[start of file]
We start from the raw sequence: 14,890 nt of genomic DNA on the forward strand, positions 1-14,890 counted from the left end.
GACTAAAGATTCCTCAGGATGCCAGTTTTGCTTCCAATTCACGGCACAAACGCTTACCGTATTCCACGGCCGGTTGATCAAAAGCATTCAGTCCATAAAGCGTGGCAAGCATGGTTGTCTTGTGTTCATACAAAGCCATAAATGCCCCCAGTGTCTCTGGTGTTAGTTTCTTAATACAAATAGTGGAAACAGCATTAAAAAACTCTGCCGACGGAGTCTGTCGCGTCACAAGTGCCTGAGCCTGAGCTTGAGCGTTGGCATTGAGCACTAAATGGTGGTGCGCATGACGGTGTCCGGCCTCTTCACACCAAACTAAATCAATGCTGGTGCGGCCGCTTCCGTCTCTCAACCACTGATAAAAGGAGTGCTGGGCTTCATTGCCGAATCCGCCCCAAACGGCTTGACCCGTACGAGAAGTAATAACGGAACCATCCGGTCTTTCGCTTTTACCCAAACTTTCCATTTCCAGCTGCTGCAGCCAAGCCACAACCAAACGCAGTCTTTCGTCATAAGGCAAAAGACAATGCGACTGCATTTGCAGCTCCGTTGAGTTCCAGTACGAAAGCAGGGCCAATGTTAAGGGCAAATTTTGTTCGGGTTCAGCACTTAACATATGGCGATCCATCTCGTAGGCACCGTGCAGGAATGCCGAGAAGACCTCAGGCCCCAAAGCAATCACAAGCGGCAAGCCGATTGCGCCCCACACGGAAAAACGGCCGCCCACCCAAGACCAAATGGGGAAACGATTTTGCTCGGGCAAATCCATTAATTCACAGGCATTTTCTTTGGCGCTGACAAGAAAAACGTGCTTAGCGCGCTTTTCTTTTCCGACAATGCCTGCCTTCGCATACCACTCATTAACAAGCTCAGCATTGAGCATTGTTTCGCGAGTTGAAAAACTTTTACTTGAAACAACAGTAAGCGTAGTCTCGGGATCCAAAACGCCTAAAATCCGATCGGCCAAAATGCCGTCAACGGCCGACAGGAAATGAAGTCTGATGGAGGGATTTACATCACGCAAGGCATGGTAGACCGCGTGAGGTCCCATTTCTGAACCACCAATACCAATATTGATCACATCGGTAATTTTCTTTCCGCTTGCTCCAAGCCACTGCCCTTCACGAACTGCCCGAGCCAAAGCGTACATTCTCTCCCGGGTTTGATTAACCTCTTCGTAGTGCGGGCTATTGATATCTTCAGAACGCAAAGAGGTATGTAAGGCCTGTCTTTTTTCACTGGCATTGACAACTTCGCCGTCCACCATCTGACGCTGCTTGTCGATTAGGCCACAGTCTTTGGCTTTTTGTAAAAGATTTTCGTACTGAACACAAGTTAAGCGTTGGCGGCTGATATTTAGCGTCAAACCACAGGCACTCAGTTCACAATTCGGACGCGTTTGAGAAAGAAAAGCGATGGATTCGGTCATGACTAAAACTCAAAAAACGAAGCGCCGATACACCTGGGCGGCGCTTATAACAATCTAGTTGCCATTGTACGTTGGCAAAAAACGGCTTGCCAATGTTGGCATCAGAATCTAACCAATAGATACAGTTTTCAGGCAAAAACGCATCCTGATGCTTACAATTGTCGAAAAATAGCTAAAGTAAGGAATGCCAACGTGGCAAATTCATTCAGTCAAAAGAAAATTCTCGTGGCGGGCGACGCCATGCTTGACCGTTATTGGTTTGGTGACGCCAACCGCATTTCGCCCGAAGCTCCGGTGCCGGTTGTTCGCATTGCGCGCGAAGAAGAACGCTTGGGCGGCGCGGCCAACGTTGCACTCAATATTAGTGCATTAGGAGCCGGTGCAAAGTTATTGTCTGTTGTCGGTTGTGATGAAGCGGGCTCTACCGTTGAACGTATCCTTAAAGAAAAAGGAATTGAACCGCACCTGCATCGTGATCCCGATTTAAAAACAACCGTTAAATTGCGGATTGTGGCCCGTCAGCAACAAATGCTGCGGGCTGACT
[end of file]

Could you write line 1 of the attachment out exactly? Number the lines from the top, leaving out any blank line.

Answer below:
We start from the raw sequence: 14,890 nt of genomic DNA on the forward strand, positions 1-14,890 counted from the left end.